Business / Economy

Fiscal policy expected to play greater role, says investment bank

By Zheng Yangpeng ( Updated: 2015-11-16 15:24

China's fiscal deficit is expected to widen substantially to 2.9 percent of GDP from this year's 2.3 percent, as monetary easing saw its limit, said a leading investment bank in China.

China International Capital Corp. forecast in its annual report that after six cuts in interest rate, policy focus will shift to a greater role for fiscal policy, as monetary easing failed to boost growth, and subdued price indexes point to persistent weakness in aggregate demand.

"Despite talks of 'proactive' fiscal policy, we hardly saw a 'proactive' policy until recently," said Liang Hong, chief economist of CICC.

The bank expected next year's fiscal deficit to be 2.1 trillion yuan($330 billion), a sharp increase from this year's 1.6 trillion yuan. Sovereign bond issuance will pick up notably in order to facilitate investment in government-led infrastructure projects.

In addition, the scale of local government debt swap will come in between 3 to 3.5 trillion yuan for 2016, compared with this year's 3.2 trillion yuan. Policy bank bond issuance will play an active role in fiscal stimulus.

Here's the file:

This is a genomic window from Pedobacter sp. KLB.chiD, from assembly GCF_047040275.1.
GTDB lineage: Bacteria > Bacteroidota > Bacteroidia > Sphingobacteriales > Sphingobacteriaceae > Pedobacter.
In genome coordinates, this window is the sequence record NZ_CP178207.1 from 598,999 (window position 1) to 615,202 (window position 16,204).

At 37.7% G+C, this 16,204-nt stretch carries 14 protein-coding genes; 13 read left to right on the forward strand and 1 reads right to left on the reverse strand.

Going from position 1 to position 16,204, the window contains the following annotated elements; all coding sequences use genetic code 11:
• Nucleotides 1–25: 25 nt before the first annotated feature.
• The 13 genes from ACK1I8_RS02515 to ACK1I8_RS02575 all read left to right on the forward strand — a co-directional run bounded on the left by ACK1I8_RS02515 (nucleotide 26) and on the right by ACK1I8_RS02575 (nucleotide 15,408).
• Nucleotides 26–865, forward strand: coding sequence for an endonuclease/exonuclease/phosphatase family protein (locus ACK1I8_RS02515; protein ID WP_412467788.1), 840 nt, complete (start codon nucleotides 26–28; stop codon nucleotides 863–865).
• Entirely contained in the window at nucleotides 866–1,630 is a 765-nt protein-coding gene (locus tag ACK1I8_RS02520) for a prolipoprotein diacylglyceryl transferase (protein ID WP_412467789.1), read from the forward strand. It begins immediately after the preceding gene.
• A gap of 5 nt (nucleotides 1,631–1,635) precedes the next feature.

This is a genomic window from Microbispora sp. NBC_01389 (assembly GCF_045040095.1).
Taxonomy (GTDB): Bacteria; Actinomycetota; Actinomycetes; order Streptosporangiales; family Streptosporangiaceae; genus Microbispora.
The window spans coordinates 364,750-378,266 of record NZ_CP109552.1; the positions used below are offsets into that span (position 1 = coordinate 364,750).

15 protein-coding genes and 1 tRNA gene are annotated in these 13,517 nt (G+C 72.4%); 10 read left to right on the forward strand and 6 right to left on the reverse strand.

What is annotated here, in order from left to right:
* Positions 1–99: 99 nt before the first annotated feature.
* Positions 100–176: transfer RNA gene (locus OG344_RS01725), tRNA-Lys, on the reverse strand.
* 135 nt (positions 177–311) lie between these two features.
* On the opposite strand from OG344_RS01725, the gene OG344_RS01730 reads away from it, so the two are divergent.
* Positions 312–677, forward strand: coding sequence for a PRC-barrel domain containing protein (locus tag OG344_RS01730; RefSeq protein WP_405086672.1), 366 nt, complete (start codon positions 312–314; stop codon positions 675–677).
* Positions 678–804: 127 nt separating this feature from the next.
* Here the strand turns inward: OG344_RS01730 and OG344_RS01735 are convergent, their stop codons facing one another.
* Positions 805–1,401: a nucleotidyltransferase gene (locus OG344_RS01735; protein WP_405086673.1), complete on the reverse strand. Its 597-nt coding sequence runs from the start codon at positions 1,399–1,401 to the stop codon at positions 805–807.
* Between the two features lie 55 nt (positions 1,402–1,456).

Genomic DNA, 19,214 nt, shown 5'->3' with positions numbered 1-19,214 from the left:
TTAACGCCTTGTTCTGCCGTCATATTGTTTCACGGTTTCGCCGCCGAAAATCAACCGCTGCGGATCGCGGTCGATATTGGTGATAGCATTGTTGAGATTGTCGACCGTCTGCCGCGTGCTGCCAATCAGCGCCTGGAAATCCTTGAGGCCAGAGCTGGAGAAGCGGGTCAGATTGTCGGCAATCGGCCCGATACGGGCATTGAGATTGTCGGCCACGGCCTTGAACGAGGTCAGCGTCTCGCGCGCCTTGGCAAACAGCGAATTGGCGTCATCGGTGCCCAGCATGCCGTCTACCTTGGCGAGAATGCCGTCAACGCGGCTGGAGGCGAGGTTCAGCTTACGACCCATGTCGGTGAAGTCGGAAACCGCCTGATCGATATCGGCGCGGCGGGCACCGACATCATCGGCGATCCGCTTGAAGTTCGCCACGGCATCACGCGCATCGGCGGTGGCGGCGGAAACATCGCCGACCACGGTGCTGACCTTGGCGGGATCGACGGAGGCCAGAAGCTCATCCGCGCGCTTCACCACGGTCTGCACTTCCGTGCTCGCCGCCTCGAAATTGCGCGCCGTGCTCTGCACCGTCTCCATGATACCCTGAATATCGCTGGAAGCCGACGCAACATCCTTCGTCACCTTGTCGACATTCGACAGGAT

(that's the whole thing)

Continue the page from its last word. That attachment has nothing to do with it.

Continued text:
CICC sees monetary policy maintain an easing bias next year. It expected one more interest rate cut in the first half of 2016, and a total 6 percentage points cut in reserve requirement ratio.

In terms of exchange rate, the report expects the USD/CNY to trade at 6.5 by end-2016, implying relatively stable exchange rate.

The band adjusted its forecast for this year's real GDP growth rate to 6.9 percent, up from previous 6.8 percent, and 6.8 percent for next year, up from 6.6 percent. Consumer price index will come in at around 1.3 percent next year.

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